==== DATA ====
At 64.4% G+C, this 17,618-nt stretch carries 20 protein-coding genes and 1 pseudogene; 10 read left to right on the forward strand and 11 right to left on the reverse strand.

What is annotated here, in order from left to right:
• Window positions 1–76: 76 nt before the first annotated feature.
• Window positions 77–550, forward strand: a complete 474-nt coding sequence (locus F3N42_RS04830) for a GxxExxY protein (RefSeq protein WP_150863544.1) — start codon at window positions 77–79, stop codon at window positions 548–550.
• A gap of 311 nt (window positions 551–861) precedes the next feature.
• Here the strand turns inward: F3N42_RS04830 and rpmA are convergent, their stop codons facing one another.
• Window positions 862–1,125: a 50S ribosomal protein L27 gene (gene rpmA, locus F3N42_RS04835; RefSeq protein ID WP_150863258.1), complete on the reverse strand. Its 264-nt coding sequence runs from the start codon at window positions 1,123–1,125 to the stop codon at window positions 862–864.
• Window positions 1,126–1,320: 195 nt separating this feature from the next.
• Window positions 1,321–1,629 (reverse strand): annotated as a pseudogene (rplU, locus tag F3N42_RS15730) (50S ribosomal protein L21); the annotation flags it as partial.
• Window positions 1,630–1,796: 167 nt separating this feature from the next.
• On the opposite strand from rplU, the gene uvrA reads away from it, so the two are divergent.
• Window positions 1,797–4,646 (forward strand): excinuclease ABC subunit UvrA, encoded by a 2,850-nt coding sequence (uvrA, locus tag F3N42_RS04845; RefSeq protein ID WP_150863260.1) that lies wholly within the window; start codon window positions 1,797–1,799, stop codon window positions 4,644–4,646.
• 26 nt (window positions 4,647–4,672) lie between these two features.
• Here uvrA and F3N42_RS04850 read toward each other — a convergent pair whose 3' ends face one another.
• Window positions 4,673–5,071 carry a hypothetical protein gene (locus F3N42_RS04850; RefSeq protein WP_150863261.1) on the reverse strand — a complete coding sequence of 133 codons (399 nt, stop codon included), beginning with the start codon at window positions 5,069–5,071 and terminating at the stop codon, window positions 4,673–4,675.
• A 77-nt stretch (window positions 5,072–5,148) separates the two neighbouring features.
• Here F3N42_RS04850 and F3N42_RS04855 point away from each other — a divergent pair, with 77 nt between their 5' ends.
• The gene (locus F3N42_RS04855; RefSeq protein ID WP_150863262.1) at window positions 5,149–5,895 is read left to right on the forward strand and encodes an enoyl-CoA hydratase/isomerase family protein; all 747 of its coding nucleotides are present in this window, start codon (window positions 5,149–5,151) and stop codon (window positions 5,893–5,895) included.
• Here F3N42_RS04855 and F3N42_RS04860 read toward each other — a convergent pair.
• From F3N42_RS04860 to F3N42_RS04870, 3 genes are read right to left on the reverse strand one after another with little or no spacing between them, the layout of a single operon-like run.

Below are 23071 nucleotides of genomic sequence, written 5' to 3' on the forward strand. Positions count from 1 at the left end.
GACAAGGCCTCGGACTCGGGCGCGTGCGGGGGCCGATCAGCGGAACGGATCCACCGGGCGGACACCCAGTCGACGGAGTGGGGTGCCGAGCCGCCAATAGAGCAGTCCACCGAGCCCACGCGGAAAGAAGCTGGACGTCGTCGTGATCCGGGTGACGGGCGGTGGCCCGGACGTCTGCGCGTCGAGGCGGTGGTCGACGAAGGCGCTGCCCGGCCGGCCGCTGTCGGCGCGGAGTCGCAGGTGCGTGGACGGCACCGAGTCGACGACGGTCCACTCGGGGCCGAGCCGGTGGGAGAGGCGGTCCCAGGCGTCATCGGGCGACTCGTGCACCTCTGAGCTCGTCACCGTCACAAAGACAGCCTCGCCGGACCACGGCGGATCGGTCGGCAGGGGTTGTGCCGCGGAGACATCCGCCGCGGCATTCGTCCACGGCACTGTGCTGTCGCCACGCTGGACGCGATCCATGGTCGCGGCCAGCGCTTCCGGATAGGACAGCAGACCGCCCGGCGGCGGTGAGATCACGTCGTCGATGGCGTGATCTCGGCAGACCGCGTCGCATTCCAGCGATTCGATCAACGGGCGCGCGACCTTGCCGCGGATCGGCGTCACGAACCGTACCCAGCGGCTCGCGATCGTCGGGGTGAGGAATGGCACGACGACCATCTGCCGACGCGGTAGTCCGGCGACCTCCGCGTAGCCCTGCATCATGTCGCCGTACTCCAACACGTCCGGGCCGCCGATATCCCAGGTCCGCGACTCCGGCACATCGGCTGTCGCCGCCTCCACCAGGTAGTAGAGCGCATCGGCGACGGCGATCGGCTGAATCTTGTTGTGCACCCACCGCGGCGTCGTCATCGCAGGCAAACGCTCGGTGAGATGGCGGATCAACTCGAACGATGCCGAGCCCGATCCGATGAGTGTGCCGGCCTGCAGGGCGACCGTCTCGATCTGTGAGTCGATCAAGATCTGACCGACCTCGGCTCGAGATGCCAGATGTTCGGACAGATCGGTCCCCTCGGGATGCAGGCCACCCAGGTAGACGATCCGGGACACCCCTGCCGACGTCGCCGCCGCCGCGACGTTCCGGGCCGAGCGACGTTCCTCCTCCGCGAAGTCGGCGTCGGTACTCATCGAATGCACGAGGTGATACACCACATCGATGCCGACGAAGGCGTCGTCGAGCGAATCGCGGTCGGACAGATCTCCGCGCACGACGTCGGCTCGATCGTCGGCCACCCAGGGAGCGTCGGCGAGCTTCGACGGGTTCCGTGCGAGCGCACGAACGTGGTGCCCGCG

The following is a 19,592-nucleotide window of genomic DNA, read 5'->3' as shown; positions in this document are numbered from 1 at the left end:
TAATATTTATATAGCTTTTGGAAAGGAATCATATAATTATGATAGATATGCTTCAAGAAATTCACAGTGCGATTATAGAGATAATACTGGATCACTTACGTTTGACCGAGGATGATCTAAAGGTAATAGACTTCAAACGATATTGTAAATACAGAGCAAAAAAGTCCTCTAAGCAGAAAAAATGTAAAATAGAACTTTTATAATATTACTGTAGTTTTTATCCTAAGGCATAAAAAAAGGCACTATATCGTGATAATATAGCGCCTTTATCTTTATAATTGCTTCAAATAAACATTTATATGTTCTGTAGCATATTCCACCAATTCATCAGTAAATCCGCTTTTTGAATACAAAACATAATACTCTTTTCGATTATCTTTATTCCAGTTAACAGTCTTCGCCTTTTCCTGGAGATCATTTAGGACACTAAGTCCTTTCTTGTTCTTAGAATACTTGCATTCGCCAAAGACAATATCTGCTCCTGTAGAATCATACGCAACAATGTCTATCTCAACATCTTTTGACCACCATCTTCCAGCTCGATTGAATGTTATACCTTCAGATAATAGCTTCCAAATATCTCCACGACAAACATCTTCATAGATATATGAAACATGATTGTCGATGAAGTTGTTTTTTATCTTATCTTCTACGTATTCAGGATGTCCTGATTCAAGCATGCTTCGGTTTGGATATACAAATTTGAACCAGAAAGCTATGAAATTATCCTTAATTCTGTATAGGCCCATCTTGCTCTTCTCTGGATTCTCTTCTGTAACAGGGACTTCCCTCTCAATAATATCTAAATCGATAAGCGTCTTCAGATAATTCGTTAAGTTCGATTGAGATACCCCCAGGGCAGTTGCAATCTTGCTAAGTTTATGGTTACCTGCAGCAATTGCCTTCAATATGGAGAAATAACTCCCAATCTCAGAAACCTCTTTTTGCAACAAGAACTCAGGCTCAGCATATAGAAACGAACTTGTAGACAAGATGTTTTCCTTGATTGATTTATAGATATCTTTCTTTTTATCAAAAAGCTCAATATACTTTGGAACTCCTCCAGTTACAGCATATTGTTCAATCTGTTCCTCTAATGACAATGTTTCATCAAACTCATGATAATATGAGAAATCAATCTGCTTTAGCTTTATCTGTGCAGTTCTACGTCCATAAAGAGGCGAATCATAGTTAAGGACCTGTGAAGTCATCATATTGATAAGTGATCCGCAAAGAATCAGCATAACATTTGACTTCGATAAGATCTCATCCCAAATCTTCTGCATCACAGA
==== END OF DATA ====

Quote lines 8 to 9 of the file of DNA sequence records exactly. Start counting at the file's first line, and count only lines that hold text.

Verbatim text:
• Window positions 1,126–1,320: 195 nt separating this feature from the next.
• Window positions 1,321–1,629 (reverse strand): annotated as a pseudogene (rplU, locus tag F3N42_RS15730) (50S ribosomal protein L21); the annotation flags it as partial.